Watched a movie last night, called The Shift, made by Hay House Films, that had been on my get-to list since it came out a few years back.  As the rain poured down and thunder rumbled through, heralding a change in the weather, a shift was occurring for my friends Ondreah, Deb and myself. We sat for two hours, mesmerized by a story woven through the lives of a group of people who come together at the lovely, wind and wave swept Asilomar Conference Center in Pacific Grove, California, seemingly for many different reasons, but for a single purpose: transformation.

A film crew arrives there to interview Wayne Dyer who had chosen to use the center as a writing retreat, while he penned his next book. The project director; a cynical, but somewhat open to learning ambitious young man is facing his greatest challenge…how to maintain purpose and focus, without being caught up in ambition. He and his colleagues are intrigued by what Wayne has to share, particularly since these are new concepts for them. It was fascinating for me to observe, having been a student of metaphysics and transformation for more than 30 years, to consider what it would be like to encounter these concepts for the first time in my life, now.

Another dynamic occurs between a monetarily wealthy, but emotionally and spiritually impoverished couple who show up at Asilomar for a conference sponsored by a non-profit organization that serves homeless people. The husband is a pull-yourself-up-by-your-bootstraps developer who is only attending to make himself look like a good guy since he is facing challenges with his image as someone who puts profits before people and the environment. The wife is bored and entertains herself with shopping.

The third grouping is a family with wife, husband and two beautiful and active little boys who keep Mom and Dad hopping. Dad is kinda laid back and Mom is hovering and ‘interfering’; micromanaging nearly everything they do. In the midst of being a devoted mother and nurturing her children, she has given up one of her self nourishing activities.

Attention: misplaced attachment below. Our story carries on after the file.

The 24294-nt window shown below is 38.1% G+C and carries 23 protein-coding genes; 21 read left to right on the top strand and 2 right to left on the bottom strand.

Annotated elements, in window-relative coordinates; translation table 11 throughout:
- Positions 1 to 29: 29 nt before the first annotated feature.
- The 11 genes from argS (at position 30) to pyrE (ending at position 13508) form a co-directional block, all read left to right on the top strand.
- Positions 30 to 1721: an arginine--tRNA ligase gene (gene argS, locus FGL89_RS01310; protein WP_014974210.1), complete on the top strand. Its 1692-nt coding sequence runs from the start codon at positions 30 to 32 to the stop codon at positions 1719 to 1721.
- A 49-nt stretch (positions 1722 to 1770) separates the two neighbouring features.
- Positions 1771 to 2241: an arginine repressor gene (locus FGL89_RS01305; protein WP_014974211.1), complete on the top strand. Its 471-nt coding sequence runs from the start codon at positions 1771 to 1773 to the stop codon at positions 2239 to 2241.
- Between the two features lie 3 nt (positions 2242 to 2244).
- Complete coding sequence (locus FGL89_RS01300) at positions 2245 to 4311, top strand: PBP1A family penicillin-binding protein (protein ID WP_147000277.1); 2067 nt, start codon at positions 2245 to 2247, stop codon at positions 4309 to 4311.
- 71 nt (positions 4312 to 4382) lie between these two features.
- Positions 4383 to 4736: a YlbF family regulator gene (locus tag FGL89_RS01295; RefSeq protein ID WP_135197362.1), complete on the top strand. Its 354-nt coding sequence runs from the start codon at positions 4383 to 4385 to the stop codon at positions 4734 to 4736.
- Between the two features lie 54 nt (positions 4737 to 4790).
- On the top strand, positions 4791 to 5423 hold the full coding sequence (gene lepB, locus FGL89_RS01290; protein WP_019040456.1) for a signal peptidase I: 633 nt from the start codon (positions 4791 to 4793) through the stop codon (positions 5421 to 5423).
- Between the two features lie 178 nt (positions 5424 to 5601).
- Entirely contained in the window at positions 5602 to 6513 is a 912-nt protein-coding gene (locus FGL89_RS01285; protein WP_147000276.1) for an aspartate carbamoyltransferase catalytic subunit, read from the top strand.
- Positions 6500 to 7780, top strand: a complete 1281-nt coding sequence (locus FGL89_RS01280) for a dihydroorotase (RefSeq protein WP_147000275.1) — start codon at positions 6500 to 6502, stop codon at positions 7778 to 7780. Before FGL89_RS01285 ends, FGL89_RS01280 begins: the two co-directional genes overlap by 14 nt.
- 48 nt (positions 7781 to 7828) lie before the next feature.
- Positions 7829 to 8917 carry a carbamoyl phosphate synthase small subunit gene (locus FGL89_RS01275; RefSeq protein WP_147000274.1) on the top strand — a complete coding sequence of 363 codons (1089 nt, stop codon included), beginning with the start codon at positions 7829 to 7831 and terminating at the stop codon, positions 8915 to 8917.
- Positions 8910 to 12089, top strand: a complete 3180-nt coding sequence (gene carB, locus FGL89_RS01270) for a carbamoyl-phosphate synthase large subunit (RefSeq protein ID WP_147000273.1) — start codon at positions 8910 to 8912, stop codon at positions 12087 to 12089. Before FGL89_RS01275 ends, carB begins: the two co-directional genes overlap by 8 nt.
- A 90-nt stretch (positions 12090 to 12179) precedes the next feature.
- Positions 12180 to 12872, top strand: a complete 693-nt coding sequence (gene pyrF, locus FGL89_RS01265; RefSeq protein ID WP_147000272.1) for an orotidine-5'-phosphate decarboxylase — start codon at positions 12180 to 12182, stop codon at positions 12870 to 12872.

Two other cool elements in the film:  Louise Hay has a cameo; one quick scene, and the other is someone I thought of as a ‘behind the scenes angel’  who turned out to be a surprising entity at Asilomar.

The concepts that Wayne explains throughout the movie, serve as fodder for amazing changes in consciousness and action for these people. Some of the most poignant:

1. The illusion is that our value as human beings is based on what we have, what we do and how other people view us.  Take a look at your own life and ask yourself if you have found that to be so. If you believe that your possessions, achievements and the ways in which you are perceived by others define you, then it seems to me that you will be at the whim of externals. The truth is that happiness, success and a full, rich life are inside jobs.

2. Wayne asks a question of one of the film crew…about how he knows that a slice of apple pie is indeed apple pie. His profound answer is that it came from the pie. In that same way, Wayne explains that we are like that from which we came. We come from our Source….Divinity, so we must be Divine as well and as such, will be supported by that same loving energy.

3. He muses about the idea that for the first 9 months from conception to birth, all of our needs are provided for and we have no thought or worry about it. Why, he wonders, do we then angst about it once we are born? Because we ‘interfere’.  What if we knew for sure, that despite appearances at times, that continues to be true?  I have found myself (or rather, lost myself) tumbling into what I call ‘spiritual amnesia’ when I forget that God/Goddess/All That Is has my back (front, sides, top and bottom too:)  Once I am reminded of that, my life flows with more grace than I had ever imagined.

4. Wayne refers to shifts as quantum moments that have these qualities in common, regardless of the form they take:

The are vivid. They are surprising. They feel good. They are enduring. 

As I fondly gaze at the quantum moments in my own life when I have surpassed the limiting beliefs and fear thoughts, I feel a sense of pure delight, a wowie-zowie sense of wonder. They often come in unexpected wrapping; not always pretty.  Sometimes they show up as disappointments or disapproval. I have the responsibility and choice to unwrap them and see what is really underneath. Recently, I discovered a precious gift hidden beneath the illusion of ‘uh-oh, now what?’.  As I contemplated this particular situation, I was able to shift from feeling like a bad little girl  who had done something wrong, to a mature woman who wasn’t going to allow this situation to cause self doubt. I was once again reminded that people operate by their own values and what feels right for them. I bless this person and situation for being a teacher for me.What a high quality quantum moment that was!

 5. You don’t attract what you want. You attract what you are. Sure, making a list of the experiences, items, people, relationships, qualities you desire is one step toward calling them into your life. A piece that people often miss is that in order to bring them to manna-festation, it is important to embody those in your own life. I don’t subscribe to the idea that opposites attract. I KNOW that like attracts like and birds of a feather flock together. If I want to bring more love into my life, I need to be a love shower (show-er and shower, both:) and sprinkle it out into the world.

What if you knew, as Wayne shares at the end of the film that you are only a thought away from changing your life?  The shift can occur in an instant. Is this the one?

 

www.waynedyer.com

http://youtu.be/wEM0SF04Rw4 

 

Wisdom Man